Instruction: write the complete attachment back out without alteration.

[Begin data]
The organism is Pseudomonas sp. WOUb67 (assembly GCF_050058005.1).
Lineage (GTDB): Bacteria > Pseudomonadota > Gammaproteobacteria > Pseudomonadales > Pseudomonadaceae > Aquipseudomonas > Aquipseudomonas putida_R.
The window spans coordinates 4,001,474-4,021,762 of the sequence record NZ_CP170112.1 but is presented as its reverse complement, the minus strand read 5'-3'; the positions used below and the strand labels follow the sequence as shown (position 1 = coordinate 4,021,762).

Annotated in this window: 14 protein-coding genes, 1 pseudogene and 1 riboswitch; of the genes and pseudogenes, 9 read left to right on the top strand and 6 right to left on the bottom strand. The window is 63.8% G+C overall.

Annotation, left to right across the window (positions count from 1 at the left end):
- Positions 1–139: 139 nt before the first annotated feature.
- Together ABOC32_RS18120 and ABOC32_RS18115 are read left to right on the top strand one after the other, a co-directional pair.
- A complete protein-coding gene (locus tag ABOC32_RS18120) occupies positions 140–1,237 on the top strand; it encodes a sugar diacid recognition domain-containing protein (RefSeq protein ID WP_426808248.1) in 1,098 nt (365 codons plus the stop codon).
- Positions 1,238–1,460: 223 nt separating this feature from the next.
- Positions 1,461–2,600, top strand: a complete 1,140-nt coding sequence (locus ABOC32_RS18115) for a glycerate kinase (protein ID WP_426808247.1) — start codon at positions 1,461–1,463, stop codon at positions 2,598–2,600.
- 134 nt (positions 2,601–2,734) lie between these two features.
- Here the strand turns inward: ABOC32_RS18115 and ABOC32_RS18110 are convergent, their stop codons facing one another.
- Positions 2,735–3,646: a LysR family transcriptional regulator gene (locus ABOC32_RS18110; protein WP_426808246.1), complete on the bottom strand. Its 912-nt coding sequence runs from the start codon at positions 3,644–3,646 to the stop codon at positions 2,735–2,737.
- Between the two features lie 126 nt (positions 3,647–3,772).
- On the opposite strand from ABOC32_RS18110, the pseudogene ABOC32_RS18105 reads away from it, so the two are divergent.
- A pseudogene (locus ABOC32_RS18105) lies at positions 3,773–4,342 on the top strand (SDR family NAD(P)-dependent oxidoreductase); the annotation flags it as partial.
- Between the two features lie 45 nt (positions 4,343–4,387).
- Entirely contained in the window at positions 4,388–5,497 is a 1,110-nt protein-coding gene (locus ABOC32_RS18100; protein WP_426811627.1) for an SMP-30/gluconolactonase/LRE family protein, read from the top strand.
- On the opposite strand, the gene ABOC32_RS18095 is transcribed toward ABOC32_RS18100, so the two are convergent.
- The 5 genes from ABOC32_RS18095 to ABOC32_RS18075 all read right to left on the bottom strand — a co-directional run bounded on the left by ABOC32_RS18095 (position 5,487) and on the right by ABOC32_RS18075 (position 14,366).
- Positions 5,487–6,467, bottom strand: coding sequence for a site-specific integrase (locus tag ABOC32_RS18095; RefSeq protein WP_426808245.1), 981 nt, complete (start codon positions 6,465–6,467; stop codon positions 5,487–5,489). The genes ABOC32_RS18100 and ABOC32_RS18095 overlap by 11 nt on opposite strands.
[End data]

The organism is Pseudomonas sp. WOUb67 (assembly GCF_050058005.1).
Lineage (GTDB): Bacteria > Pseudomonadota > Gammaproteobacteria > Pseudomonadales > Pseudomonadaceae > Aquipseudomonas > Aquipseudomonas putida_R.
The window spans coordinates 4,001,474-4,021,762 of the sequence record NZ_CP170112.1 but is presented as its reverse complement, the minus strand read 5'-3'; the positions used below and the strand labels follow the sequence as shown (position 1 = coordinate 4,021,762).

Annotated in this window: 14 protein-coding genes, 1 pseudogene and 1 riboswitch; of the genes and pseudogenes, 9 read left to right on the top strand and 6 right to left on the bottom strand. The window is 63.8% G+C overall.

Annotation, left to right across the window (positions count from 1 at the left end):
- Positions 1–139: 139 nt before the first annotated feature.
- Together ABOC32_RS18120 and ABOC32_RS18115 are read left to right on the top strand one after the other, a co-directional pair.
- A complete protein-coding gene (locus tag ABOC32_RS18120) occupies positions 140–1,237 on the top strand; it encodes a sugar diacid recognition domain-containing protein (RefSeq protein ID WP_426808248.1) in 1,098 nt (365 codons plus the stop codon).
- Positions 1,238–1,460: 223 nt separating this feature from the next.
- Positions 1,461–2,600, top strand: a complete 1,140-nt coding sequence (locus ABOC32_RS18115) for a glycerate kinase (protein ID WP_426808247.1) — start codon at positions 1,461–1,463, stop codon at positions 2,598–2,600.
- 134 nt (positions 2,601–2,734) lie between these two features.
- Here the strand turns inward: ABOC32_RS18115 and ABOC32_RS18110 are convergent, their stop codons facing one another.
- Positions 2,735–3,646: a LysR family transcriptional regulator gene (locus ABOC32_RS18110; protein WP_426808246.1), complete on the bottom strand. Its 912-nt coding sequence runs from the start codon at positions 3,644–3,646 to the stop codon at positions 2,735–2,737.
- Between the two features lie 126 nt (positions 3,647–3,772).
- On the opposite strand from ABOC32_RS18110, the pseudogene ABOC32_RS18105 reads away from it, so the two are divergent.
- A pseudogene (locus ABOC32_RS18105) lies at positions 3,773–4,342 on the top strand (SDR family NAD(P)-dependent oxidoreductase); the annotation flags it as partial.
- Between the two features lie 45 nt (positions 4,343–4,387).
- Entirely contained in the window at positions 4,388–5,497 is a 1,110-nt protein-coding gene (locus ABOC32_RS18100; protein WP_426811627.1) for an SMP-30/gluconolactonase/LRE family protein, read from the top strand.
- On the opposite strand, the gene ABOC32_RS18095 is transcribed toward ABOC32_RS18100, so the two are convergent.
- The 5 genes from ABOC32_RS18095 to ABOC32_RS18075 all read right to left on the bottom strand — a co-directional run bounded on the left by ABOC32_RS18095 (position 5,487) and on the right by ABOC32_RS18075 (position 14,366).
- Positions 5,487–6,467, bottom strand: coding sequence for a site-specific integrase (locus tag ABOC32_RS18095; RefSeq protein WP_426808245.1), 981 nt, complete (start codon positions 6,465–6,467; stop codon positions 5,487–5,489). The genes ABOC32_RS18100 and ABOC32_RS18095 overlap by 11 nt on opposite strands.